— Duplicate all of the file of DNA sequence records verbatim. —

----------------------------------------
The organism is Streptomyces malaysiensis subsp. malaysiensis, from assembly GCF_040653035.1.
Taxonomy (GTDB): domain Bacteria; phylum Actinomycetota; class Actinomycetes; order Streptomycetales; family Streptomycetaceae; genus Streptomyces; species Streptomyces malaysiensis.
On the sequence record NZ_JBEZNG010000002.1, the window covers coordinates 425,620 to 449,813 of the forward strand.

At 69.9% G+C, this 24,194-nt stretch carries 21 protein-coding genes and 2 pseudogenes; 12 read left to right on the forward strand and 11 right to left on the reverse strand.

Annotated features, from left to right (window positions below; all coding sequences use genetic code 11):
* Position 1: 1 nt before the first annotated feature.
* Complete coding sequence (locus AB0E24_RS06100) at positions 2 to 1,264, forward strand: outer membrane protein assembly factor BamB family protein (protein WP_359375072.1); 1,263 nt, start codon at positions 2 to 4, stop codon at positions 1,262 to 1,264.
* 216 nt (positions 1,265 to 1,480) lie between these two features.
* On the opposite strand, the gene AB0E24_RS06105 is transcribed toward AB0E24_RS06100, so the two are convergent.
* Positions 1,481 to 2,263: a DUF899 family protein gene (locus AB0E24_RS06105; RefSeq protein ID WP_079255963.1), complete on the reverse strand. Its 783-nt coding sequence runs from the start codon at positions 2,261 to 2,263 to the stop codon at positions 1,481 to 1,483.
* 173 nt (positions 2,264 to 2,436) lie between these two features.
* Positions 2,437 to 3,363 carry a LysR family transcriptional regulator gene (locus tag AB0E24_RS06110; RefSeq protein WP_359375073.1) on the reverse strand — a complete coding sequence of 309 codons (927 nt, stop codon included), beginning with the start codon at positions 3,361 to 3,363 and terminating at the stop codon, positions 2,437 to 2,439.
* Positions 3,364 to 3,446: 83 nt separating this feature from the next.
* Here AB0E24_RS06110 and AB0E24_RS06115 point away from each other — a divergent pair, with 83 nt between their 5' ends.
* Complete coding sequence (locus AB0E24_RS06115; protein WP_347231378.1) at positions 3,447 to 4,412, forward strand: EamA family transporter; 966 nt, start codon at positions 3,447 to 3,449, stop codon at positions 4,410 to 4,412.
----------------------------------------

The organism is Streptomyces malaysiensis subsp. malaysiensis, from assembly GCF_040653035.1.
Taxonomy (GTDB): domain Bacteria; phylum Actinomycetota; class Actinomycetes; order Streptomycetales; family Streptomycetaceae; genus Streptomyces; species Streptomyces malaysiensis.
On the sequence record NZ_JBEZNG010000002.1, the window covers coordinates 425,620 to 449,813 of the forward strand.

At 69.9% G+C, this 24,194-nt stretch carries 21 protein-coding genes and 2 pseudogenes; 12 read left to right on the forward strand and 11 right to left on the reverse strand.

Annotated features, from left to right (window positions below; all coding sequences use genetic code 11):
* Position 1: 1 nt before the first annotated feature.
* Complete coding sequence (locus AB0E24_RS06100) at positions 2 to 1,264, forward strand: outer membrane protein assembly factor BamB family protein (protein WP_359375072.1); 1,263 nt, start codon at positions 2 to 4, stop codon at positions 1,262 to 1,264.
* 216 nt (positions 1,265 to 1,480) lie between these two features.
* On the opposite strand, the gene AB0E24_RS06105 is transcribed toward AB0E24_RS06100, so the two are convergent.
* Positions 1,481 to 2,263: a DUF899 family protein gene (locus AB0E24_RS06105; RefSeq protein ID WP_079255963.1), complete on the reverse strand. Its 783-nt coding sequence runs from the start codon at positions 2,261 to 2,263 to the stop codon at positions 1,481 to 1,483.
* 173 nt (positions 2,264 to 2,436) lie between these two features.
* Positions 2,437 to 3,363 carry a LysR family transcriptional regulator gene (locus tag AB0E24_RS06110; RefSeq protein WP_359375073.1) on the reverse strand — a complete coding sequence of 309 codons (927 nt, stop codon included), beginning with the start codon at positions 3,361 to 3,363 and terminating at the stop codon, positions 2,437 to 2,439.
* Positions 3,364 to 3,446: 83 nt separating this feature from the next.
* Here AB0E24_RS06110 and AB0E24_RS06115 point away from each other — a divergent pair, with 83 nt between their 5' ends.
* Complete coding sequence (locus AB0E24_RS06115; protein WP_347231378.1) at positions 3,447 to 4,412, forward strand: EamA family transporter; 966 nt, start codon at positions 3,447 to 3,449, stop codon at positions 4,410 to 4,412.